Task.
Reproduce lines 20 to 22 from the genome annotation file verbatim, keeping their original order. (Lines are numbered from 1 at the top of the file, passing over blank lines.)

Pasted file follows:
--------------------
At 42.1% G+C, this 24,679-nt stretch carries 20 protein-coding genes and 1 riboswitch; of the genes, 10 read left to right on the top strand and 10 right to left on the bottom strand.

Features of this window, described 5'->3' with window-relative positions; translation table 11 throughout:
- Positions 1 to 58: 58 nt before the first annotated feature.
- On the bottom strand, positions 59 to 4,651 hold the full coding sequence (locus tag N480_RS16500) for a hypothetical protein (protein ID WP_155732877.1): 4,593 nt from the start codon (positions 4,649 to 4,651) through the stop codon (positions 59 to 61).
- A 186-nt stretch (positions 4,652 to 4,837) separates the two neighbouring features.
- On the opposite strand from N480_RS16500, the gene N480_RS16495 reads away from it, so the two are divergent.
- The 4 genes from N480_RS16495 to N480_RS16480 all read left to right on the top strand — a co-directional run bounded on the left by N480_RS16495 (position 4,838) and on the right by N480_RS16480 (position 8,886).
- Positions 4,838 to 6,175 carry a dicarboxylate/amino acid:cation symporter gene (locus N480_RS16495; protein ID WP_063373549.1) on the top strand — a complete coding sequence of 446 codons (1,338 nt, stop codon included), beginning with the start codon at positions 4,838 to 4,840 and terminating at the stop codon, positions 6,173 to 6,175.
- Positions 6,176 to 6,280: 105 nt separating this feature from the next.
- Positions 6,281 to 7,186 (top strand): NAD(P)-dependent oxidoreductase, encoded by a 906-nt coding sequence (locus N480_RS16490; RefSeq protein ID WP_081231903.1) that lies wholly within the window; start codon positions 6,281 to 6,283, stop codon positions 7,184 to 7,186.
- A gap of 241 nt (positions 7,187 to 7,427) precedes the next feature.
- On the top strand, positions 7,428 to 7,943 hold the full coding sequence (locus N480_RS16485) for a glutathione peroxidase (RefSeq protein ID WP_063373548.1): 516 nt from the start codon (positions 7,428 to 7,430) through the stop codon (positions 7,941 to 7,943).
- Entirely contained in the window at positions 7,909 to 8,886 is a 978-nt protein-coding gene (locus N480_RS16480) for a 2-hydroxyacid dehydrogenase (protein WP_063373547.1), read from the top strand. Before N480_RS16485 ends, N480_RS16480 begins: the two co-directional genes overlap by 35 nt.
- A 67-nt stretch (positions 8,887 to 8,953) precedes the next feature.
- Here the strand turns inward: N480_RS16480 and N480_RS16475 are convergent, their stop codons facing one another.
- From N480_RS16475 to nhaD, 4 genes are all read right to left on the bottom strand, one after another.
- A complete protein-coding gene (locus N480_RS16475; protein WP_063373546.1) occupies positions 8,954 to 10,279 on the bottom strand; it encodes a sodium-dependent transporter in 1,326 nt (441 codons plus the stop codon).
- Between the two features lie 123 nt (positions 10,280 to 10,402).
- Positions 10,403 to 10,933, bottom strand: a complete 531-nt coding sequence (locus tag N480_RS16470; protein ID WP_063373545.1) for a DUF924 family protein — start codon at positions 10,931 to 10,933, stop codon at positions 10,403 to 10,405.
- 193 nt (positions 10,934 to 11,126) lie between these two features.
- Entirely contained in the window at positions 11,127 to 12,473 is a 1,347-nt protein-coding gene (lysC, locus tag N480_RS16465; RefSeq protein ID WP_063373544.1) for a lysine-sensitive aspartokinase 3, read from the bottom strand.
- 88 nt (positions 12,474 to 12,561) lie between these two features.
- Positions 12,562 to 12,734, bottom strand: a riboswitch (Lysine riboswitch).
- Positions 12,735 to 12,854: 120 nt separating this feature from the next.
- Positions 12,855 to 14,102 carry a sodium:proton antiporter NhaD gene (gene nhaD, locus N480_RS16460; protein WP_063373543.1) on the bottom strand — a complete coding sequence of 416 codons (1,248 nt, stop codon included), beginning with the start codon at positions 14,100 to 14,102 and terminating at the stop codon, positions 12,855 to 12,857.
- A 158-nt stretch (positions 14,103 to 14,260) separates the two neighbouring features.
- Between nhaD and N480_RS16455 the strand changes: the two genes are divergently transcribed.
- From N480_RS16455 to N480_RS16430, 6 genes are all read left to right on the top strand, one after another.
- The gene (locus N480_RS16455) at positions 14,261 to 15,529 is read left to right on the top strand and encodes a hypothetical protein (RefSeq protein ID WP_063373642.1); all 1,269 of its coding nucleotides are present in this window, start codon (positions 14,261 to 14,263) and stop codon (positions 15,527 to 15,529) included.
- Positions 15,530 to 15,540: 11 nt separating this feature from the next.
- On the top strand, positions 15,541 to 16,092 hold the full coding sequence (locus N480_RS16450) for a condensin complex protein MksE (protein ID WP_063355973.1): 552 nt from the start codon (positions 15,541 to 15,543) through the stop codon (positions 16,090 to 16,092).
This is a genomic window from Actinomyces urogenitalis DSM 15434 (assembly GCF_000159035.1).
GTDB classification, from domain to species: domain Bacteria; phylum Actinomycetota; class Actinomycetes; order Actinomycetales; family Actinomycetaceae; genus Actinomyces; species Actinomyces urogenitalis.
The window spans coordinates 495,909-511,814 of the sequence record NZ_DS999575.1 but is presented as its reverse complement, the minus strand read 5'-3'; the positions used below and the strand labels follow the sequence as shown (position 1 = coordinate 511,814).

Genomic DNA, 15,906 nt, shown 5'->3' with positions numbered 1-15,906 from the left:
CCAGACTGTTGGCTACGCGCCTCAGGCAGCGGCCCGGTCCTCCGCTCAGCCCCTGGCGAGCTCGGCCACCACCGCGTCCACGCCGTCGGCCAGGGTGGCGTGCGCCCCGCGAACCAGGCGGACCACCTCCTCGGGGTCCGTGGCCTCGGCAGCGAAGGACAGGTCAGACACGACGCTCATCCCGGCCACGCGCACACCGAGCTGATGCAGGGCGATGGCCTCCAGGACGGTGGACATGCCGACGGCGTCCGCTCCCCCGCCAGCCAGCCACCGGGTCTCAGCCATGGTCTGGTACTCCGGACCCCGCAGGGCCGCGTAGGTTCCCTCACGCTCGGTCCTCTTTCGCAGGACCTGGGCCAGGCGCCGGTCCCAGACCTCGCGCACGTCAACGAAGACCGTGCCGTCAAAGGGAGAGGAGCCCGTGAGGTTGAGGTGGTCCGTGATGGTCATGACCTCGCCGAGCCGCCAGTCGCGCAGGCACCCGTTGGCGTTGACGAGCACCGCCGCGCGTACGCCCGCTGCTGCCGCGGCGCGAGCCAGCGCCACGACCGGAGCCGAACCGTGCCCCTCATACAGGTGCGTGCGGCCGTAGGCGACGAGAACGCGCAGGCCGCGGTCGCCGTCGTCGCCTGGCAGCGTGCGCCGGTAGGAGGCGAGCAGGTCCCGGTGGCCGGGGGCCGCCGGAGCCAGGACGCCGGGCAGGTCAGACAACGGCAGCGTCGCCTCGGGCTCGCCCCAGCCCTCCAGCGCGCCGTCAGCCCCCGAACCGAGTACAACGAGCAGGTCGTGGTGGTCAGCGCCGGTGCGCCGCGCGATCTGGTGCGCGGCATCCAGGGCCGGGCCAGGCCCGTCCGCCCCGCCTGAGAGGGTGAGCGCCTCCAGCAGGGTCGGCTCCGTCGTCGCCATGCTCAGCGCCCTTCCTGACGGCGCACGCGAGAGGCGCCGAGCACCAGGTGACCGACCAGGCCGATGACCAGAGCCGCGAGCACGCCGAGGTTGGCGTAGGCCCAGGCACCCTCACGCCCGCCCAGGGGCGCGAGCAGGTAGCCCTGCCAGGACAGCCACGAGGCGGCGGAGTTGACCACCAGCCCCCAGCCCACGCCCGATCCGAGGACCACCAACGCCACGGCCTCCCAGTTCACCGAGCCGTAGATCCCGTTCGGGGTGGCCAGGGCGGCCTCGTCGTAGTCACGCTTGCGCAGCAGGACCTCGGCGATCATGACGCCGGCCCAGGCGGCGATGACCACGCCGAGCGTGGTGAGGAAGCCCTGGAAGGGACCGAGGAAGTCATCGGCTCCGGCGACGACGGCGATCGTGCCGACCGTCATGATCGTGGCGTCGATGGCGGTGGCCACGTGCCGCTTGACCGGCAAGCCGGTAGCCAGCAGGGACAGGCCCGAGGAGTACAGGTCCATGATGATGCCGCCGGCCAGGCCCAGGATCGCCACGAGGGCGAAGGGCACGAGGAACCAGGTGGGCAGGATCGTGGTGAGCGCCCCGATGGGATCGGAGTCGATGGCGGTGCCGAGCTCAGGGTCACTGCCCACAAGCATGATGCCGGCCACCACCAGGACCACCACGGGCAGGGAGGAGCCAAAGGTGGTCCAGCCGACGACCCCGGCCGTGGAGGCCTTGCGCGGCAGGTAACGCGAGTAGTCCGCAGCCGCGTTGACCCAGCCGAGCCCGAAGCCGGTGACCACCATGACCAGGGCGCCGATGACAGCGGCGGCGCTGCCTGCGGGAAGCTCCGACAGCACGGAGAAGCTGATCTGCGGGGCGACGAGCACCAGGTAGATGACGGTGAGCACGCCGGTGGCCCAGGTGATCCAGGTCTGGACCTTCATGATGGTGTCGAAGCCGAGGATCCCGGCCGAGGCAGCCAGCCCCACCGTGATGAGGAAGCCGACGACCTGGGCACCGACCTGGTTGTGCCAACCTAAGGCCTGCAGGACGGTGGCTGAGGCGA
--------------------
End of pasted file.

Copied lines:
- 193 nt (positions 10,934 to 11,126) lie between these two features.
- Entirely contained in the window at positions 11,127 to 12,473 is a 1,347-nt protein-coding gene (lysC, locus tag N480_RS16465; RefSeq protein ID WP_063373544.1) for a lysine-sensitive aspartokinase 3, read from the bottom strand.
- 88 nt (positions 12,474 to 12,561) lie between these two features.